Tag Archives: Chandler

The course of true love

Cast of the 2012 Utah Shakespeare Festival tour of "A Midsummer Night's Dream"

“The course of true love never did run smooth.” Or so Lysander tells Hermia in Shakespeare’s “A Midsummer Night’s Dream” — the play chosen by the Utah Shakespeare Festival for its 2012 tour, which hits several Arizona venues in coming days.

Utah Shakespeare Festival 2012 touring production of "A Midsummer Night's Dream"

The 2012 touring production of “A Midsummer Night’s Dream” is just 45 minutes long, and followed by a 15 minute post-show discussion with the actors. Schools can opt to add workshops in stage combat, performing Shakespeare’s text and character development through improvisation for an additional charge.

Four schools are part of the Arizona leg of this year’s tour — El Capitan School in Colorado City (Feb.21), Valley Vista High School in Surprise (Feb. 27), Mingus Union High School in Cottonwood (Feb. 29) and Winslow High School (March 1).

The touring company also performs twice this week for Valley students — at Higley Center for the Performing Arts (Feb. 23) and Chandler Center for the Arts (Feb.  24).

Utah Shakespeare Festival 2012 touring production of "A Midummer Night's Dream"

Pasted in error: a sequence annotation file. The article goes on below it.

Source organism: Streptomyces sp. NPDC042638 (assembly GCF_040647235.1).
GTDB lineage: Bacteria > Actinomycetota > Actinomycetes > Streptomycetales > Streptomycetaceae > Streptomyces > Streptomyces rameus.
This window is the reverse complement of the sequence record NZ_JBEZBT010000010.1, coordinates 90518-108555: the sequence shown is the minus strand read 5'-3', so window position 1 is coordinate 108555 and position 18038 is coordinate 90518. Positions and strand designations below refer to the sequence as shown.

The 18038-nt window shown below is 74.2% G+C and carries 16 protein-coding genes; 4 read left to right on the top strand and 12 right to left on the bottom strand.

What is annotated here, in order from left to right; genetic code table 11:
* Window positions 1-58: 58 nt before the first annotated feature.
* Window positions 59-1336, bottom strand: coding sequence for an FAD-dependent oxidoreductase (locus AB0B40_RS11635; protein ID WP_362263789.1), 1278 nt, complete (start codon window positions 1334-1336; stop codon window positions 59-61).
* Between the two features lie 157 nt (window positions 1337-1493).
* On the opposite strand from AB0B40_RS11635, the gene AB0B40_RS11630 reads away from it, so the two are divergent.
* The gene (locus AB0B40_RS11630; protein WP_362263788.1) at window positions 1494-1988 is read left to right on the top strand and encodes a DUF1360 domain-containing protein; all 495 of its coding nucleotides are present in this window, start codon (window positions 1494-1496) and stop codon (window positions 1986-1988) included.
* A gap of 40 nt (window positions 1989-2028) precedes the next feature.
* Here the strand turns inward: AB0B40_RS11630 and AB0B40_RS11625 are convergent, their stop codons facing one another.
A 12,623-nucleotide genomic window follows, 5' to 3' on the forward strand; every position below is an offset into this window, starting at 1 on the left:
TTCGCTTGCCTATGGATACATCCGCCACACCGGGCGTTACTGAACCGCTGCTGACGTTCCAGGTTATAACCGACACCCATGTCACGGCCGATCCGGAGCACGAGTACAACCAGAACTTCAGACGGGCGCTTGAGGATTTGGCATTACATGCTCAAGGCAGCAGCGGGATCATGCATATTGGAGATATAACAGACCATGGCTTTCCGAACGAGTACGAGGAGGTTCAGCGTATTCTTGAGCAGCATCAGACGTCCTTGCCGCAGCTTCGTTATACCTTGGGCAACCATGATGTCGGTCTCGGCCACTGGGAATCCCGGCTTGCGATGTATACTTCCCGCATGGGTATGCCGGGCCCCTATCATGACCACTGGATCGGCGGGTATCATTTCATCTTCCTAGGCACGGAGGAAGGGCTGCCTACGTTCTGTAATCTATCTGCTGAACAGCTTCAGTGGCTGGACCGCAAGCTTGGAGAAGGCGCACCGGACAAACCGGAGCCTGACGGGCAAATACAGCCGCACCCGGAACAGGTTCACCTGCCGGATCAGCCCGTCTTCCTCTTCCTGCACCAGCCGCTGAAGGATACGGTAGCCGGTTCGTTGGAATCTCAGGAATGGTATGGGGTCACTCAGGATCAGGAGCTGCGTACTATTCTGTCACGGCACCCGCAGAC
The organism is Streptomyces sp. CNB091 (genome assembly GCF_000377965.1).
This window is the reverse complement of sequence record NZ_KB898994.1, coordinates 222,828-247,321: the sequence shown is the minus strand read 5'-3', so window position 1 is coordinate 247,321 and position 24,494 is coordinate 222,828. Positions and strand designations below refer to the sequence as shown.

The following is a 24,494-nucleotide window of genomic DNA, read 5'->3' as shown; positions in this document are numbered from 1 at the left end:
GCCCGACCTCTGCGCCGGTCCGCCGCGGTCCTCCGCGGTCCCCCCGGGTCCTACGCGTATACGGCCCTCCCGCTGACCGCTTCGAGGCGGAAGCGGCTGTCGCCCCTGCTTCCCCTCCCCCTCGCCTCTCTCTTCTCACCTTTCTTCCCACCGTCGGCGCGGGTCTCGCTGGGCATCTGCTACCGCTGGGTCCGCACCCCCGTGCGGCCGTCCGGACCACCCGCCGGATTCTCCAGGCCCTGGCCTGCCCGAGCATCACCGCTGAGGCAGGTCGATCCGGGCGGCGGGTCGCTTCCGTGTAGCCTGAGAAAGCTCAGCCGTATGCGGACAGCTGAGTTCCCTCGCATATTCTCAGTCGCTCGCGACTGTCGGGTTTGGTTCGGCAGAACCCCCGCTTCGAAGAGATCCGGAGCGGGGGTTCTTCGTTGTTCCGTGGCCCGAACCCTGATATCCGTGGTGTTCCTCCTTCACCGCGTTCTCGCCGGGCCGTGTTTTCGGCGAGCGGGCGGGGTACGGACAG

The Utah Shakespeare Festival touring production also makes its way to Nevada, Utah and Idaho this year. It’s a different production than the one performed during their 50th anniversary season in Cedar City, Utah — but features complete costumes, sets and theatrical lighting.

Utah Shakespeare Festival 2012 touring production of "A Midsummer Night's Dream"

Also the most important element of any Shakespeare work — the words. Somehow they managed, during last year’s tour, to perform a truly compelling 45-minute version of “Macbeth.” So never fear that they’ll pull off a marvelous mini-“Midsummer.”

— Lynn

Note: Click here to learn more about the Utah Shakespeare Festival’s 2012 season, which features eight works including “Hamlet,” “To Kill a Mockingbird,” “The Merry Wives of Windsor” and “Les Miserables.” Click here to read their comprehensive study guide for “A Midsummer Night’s Dream.”

Coming up: Broadway rocks!

Photos courtesy of the Utah Shakespeare Festival


For the love of country

A work of art available in the museum shop at the Musical Instrument Museum